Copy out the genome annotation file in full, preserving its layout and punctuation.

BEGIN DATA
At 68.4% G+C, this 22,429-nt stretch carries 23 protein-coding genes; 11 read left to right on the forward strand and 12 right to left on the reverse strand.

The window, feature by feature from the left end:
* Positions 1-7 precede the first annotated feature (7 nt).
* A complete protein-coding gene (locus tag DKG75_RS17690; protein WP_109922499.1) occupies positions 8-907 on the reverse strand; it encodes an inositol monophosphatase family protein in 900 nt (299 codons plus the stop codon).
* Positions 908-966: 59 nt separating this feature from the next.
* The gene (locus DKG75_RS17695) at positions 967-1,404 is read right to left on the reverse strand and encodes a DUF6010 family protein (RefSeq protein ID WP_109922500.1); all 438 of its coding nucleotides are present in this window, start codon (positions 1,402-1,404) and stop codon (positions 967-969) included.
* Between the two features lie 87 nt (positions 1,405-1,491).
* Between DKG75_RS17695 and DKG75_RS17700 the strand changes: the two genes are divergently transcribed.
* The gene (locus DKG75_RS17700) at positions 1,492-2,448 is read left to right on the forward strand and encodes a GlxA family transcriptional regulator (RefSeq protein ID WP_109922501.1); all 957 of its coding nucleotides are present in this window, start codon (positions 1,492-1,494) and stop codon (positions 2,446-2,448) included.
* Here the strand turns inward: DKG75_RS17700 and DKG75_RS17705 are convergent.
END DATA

At 68.4% G+C, this 22,429-nt stretch carries 23 protein-coding genes; 11 read left to right on the forward strand and 12 right to left on the reverse strand.

The window, feature by feature from the left end:
* Positions 1-7 precede the first annotated feature (7 nt).
* A complete protein-coding gene (locus tag DKG75_RS17690; protein WP_109922499.1) occupies positions 8-907 on the reverse strand; it encodes an inositol monophosphatase family protein in 900 nt (299 codons plus the stop codon).
* Positions 908-966: 59 nt separating this feature from the next.
* The gene (locus DKG75_RS17695) at positions 967-1,404 is read right to left on the reverse strand and encodes a DUF6010 family protein (RefSeq protein ID WP_109922500.1); all 438 of its coding nucleotides are present in this window, start codon (positions 1,402-1,404) and stop codon (positions 967-969) included.
* Between the two features lie 87 nt (positions 1,405-1,491).
* Between DKG75_RS17695 and DKG75_RS17700 the strand changes: the two genes are divergently transcribed.
* The gene (locus DKG75_RS17700) at positions 1,492-2,448 is read left to right on the forward strand and encodes a GlxA family transcriptional regulator (RefSeq protein ID WP_109922501.1); all 957 of its coding nucleotides are present in this window, start codon (positions 1,492-1,494) and stop codon (positions 2,446-2,448) included.
* Here the strand turns inward: DKG75_RS17700 and DKG75_RS17705 are convergent.